Swans and Doughnuts

Reader Contribution by Sue Van Slooten
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Don’t think I’ve given up on recipes, I promise, we’ll have more on the way. It’s just that’s there so much to write about! In this outing, though, I have inadvertently created an experiment with industrial food — all  to please some somewhat fussy swans. Swans, you say. Yes. The big-white-bird-that-swims variety.

We live on a lake with a current (I know, that’s not supposed to happen in nature). It’s part of the Rideau Canal, a UNESCO World Heritage Sight. Part of the heritage includes the Queen’s swans, descendants of a few pair given by the Queen many years ago. As I found out, these are discriminating birds of good taste, at least the ones here.

These birds having been stopping by for a handout now for a few years. The first time I saw them, I couldn’t believe it. I gingerly approached them with bread (their preference), knowing what they could do if you displeased them. This is one species of bomber class birds, and they can hurt you if they want to. Of the two that visit, one is more outgoing than the other, he (I think) preferring to be hand fed, while the other is more reticent. Now that we’re used to each other, they come 3-4 times a summer for a visit. And food. But not just any food.

Last year during one of their visits, I didn’t have bread (I haven’t a chance to test if whole grain is preferred over white), so I ran out there with plain doughnuts. Woe to me! They refused to eat them. Interesting, I thought.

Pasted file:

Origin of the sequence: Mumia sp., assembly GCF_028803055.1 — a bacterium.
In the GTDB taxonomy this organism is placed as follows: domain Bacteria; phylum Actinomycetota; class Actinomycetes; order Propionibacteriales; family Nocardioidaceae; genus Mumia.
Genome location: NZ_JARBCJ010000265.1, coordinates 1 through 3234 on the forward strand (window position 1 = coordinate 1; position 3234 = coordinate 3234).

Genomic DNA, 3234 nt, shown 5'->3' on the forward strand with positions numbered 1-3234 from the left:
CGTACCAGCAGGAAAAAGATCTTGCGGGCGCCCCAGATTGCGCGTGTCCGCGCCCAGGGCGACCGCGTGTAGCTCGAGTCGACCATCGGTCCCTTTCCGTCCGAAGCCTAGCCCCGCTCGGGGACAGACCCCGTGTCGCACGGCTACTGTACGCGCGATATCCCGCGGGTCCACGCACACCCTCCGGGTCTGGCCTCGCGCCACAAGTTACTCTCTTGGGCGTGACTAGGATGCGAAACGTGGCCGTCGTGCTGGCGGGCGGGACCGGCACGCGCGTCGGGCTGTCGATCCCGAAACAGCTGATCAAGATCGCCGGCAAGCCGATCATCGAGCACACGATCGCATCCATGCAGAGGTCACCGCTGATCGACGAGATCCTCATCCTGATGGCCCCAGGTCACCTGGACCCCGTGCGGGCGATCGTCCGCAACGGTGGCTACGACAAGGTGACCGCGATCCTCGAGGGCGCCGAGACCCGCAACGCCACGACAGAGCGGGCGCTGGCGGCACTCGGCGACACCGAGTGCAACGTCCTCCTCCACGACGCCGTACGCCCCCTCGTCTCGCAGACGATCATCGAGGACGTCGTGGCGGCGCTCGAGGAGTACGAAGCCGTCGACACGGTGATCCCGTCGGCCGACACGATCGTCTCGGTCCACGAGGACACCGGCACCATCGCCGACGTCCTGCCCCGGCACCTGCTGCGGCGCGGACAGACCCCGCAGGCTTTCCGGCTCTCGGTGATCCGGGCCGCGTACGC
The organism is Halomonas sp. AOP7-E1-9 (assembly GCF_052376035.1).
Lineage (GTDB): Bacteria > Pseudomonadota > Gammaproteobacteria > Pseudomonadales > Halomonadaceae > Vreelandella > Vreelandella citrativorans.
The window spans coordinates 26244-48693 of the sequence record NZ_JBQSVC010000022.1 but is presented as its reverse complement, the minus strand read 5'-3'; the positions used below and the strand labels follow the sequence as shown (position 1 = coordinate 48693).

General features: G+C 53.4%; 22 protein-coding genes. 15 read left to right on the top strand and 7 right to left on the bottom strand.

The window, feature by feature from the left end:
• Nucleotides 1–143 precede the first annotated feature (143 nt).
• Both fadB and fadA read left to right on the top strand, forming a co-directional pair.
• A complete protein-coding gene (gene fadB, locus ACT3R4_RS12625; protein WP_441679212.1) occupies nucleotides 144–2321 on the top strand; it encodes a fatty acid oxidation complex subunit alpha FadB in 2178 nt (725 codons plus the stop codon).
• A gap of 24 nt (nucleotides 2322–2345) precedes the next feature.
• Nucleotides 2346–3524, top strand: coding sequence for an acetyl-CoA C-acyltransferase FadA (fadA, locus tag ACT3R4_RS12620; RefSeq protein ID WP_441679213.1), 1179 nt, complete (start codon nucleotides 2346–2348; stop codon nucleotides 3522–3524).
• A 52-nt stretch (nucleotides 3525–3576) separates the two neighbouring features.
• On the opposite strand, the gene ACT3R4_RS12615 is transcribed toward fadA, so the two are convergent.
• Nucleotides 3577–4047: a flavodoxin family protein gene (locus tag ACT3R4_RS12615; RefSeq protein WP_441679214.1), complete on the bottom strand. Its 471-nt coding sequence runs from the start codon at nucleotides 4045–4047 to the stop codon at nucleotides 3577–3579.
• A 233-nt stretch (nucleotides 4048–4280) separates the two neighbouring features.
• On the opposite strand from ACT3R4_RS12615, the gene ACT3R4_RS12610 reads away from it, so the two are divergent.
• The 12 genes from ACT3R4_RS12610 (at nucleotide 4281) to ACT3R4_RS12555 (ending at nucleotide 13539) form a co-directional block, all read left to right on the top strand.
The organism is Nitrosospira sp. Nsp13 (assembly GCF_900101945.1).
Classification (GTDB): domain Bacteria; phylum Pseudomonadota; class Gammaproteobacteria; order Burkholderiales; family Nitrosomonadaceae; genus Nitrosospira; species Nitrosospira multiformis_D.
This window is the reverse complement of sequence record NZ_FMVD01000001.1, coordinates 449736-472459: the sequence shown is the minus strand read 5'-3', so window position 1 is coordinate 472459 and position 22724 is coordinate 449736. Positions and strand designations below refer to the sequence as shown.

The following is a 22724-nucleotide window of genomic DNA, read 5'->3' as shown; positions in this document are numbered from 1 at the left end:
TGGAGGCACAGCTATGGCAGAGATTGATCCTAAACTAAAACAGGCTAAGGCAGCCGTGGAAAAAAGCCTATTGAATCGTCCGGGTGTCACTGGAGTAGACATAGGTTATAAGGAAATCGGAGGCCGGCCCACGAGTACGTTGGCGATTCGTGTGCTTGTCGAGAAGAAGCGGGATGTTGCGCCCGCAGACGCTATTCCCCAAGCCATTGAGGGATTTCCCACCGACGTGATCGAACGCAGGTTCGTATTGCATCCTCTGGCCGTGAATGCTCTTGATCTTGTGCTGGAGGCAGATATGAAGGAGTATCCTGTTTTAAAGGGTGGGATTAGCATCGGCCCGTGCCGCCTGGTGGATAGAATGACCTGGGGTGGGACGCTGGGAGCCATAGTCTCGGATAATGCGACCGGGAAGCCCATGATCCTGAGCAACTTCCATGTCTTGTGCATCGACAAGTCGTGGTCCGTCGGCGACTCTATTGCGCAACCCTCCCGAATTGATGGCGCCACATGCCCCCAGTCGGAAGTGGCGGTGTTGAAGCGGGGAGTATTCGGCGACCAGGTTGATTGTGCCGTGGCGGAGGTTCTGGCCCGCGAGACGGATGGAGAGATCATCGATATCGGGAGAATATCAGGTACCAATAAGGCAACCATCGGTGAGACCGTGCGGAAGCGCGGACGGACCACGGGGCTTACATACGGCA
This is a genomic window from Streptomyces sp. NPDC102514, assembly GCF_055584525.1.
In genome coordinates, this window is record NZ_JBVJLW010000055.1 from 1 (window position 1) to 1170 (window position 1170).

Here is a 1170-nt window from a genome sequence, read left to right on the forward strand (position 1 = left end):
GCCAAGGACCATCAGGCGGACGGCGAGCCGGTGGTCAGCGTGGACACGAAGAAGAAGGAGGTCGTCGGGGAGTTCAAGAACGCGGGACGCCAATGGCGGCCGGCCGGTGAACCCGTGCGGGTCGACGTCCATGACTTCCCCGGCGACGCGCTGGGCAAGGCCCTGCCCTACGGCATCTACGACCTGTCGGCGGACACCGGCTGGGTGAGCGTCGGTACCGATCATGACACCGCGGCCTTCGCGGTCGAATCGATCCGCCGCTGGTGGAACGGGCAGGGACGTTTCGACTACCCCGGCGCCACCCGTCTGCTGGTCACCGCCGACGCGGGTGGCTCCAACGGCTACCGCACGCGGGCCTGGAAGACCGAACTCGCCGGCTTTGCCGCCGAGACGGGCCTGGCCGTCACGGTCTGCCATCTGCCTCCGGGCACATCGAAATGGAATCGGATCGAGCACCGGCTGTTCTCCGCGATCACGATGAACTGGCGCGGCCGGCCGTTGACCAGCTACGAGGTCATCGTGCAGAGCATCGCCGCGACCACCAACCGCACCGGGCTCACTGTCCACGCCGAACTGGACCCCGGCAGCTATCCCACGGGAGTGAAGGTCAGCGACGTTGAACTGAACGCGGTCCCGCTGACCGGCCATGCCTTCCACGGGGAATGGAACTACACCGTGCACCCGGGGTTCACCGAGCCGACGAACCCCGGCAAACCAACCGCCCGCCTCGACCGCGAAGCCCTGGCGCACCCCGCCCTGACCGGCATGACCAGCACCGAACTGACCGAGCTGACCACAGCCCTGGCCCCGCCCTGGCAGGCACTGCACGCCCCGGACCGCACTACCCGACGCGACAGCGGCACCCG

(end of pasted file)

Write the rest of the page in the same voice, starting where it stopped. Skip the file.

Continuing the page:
They’ve already been twice this year, a couple of days apart, and now that I know what to keep for them, we’re happy. Please see latest photos. But now comes the second part of my inadvertent experiment. I had bought a while back some glazed doughnuts, ate one, decided to freeze the rest. And that was the status of things, until I decided I didn’t really like the doughnuts, figured they weren’t that good for me, but maybe the birds and animals would like one. So I took one and put it out there for them. OK, the doughnut moved a bit. Some little pieces were missing. Do you know, that after a week, this thing was still out there, more or less intact? It wouldn’t rot, it wouldn’t dissolve, it just sat there. I was amazed. And it didn’t get eaten. Which reminded me of the swans and the other doughnut. Hmmm. I got to thinking, these were both industrial doughnuts, and no animal wants them, avian or rodent. Not even a rodent? (As in squirrel, chipmunk.) Next thought: Why am I eating them? Time for the trash bin. In they went, with the assumption that 25 years from now, they may still be recognizable. Really causes one to wonder. I suppose the next thing to check is what’s in them, but I have a feeling I already know, or should have known.

So the moral of this long story is, industrial food is really not food at all. Yes, it can be eaten, but is it a food source, as in a nutritional source? If you ask the animals, the answer is no. Next conclusion: If I want a doughnut that badly, I’ll make my own. Which brings me to more experimentation, and a recipe for you next time. Isn’t life tasty? 

Read more of Sue Van Slooten’s food adventures.